1 de junio de 2016 / 17:52 / hace un año

UPDATE 1-Distell top investor awaits SABMiller response to stake sale demand

* Remgro says to consider its rights related to SAB stake sale Remgro reportedly has preemptive right to stake

* Distell says sale will not affect operations (Adds background, context)

By Zimasa Mpemnyama and Martinne Geller

JOHANNESBURG/LONDON, June 1 (Reuters) - Distell’s main shareholder Remgro said it would act in the best interests of its own shareholders and those of the South African drinks company in response to the enforced sale of fellow investor SABMiller’s stake.

South Africa’s Competition Commission made one of the conditions for Anheuser-Busch InBev’s acquisition of brewer SABMiller for more than $100 billion that SABMiller must sell its 26.4 percent Distell holding, which is worth around $565 million based on its current market value.

Anheuser-Busch InBev’s acquisition is set to be approved by the United States later this month, Bloomberg reported on Wednesday.

Investment firm Remgro, which owns 52.8 percent of Distell, said on Wednesday that it would await SABMiller’s response “with due consideration to the rights they have”. It did not specify what rights it had relating to Distell or any sale of SABMiller’s stake, and Reuters was unable to reach the company for clarification.

Late last year Remgro’s chief executive told Bloomberg News that it had a pre-emptive right over SABMiller’s 26.4 percent holding in Distell, which sells wine, spirits and ciders, and that it would consider exercising it if the price were right.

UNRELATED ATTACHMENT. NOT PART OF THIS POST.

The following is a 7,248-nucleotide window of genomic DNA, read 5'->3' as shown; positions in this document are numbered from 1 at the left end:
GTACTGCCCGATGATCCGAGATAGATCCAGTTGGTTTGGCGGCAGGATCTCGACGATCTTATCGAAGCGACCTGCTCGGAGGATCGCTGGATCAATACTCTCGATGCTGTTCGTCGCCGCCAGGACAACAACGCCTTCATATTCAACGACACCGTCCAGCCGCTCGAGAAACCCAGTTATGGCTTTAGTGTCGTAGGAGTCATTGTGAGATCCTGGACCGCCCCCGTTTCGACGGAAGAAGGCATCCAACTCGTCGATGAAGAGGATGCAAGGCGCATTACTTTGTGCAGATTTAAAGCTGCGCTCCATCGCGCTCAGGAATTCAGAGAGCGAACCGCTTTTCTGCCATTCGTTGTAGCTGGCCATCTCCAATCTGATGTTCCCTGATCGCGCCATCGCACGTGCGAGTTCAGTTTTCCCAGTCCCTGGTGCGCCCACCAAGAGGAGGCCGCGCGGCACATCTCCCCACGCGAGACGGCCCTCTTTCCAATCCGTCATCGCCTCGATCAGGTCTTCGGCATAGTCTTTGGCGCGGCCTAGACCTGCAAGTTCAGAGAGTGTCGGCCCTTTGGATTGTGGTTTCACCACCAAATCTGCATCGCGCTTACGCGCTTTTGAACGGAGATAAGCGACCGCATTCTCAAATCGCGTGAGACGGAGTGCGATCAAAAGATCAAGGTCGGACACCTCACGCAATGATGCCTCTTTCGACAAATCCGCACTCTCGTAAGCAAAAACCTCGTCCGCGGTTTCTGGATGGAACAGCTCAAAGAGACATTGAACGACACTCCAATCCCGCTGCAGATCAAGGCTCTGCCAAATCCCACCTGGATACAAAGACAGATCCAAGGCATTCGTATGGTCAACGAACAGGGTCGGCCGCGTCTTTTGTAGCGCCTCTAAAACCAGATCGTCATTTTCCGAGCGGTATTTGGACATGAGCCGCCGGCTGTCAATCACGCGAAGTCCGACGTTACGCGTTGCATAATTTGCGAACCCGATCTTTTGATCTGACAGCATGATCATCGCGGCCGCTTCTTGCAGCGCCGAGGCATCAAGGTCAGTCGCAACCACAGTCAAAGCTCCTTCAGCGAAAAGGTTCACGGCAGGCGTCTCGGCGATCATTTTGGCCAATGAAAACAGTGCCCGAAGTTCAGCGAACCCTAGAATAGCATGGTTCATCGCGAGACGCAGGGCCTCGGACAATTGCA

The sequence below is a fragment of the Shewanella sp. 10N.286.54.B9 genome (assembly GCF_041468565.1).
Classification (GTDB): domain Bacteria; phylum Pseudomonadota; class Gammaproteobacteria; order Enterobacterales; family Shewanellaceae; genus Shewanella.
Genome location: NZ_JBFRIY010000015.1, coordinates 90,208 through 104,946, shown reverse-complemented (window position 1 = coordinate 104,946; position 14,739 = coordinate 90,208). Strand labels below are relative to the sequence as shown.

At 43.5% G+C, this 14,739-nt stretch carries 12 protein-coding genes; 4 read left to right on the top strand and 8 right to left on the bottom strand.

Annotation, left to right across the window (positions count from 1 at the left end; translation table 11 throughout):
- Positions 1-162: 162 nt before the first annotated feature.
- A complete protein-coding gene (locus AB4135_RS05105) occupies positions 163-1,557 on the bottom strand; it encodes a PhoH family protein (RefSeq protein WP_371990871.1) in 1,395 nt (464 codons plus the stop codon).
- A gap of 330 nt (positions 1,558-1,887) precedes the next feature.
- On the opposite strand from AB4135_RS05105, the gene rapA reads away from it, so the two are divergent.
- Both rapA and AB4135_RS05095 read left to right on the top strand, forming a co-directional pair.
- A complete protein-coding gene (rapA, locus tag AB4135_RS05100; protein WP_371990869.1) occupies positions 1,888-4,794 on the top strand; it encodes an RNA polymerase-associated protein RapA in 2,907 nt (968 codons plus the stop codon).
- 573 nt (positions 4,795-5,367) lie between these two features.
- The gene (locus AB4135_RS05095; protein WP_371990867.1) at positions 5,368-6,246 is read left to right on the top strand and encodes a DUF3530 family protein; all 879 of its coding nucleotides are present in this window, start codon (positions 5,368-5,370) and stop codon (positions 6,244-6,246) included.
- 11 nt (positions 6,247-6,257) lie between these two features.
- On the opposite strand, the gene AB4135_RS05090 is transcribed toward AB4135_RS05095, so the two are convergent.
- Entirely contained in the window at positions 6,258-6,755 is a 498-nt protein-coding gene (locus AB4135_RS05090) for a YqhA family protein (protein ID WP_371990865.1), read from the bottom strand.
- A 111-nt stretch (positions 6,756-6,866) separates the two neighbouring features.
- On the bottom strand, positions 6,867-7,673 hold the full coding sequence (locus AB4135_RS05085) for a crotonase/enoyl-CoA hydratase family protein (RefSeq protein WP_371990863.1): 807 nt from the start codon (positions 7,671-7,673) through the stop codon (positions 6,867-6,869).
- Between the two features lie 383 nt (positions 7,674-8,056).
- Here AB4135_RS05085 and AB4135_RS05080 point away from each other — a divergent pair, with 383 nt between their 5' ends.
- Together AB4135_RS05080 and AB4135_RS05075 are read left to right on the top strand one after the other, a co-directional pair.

Bernstein analysts said they believed AB InBev would have disposed of the Distell stake anyway, but did not expect to see it among the merger conditions.

NO MANAGEMENT INVOLVEMENT

Separately Distell said SABMiller’s exit would not impact its operations.

“SABMiller does not have any representation on the board of Distell and has never been involved in the management of Distell,” the company said in a statement.

Though SABMiller has never elected any members to Distell’s board, Bernstein said SABMiller had the right to do so.

Distell sells some products, such as Hunter’s cider, that compete in the same space as SABMiller products.

Distell also owns a stake in Tanzania Distilleries Ltd, a unit of SABMiller that sells wine and spirits. It is unclear what AB InBev will do with SAB’s stake in that business.

Meanwhile, South African Reserve Bank Governor Lesetja Kganyago said Anheuser-Busch InBev’s merger with SABMiller was complicated, but would ultimately benefit the country.

“It is a complex transaction and very difficult at this stage to say definitively what the impact is. All that we can tell is that a priori, it is positive for South Africa,” he told Reuters on the sidelines of a conference near Cape Town.

Conditions attached to the deal include a binding one that no South African employee be laid off because of the merger, the Competition Commission said on Tuesday.

It said it had recommended to the Competition Tribunal, which has the ultimate say, that the deal be “approved with conditions.” Its recommendations are usually upheld. ($1 = 15.6233 rand) (Reporting by Zimasa Mpemnyama and Wendell Roelf; Editing by James Macharia, Alexander Smith and Alexandra Hudson)

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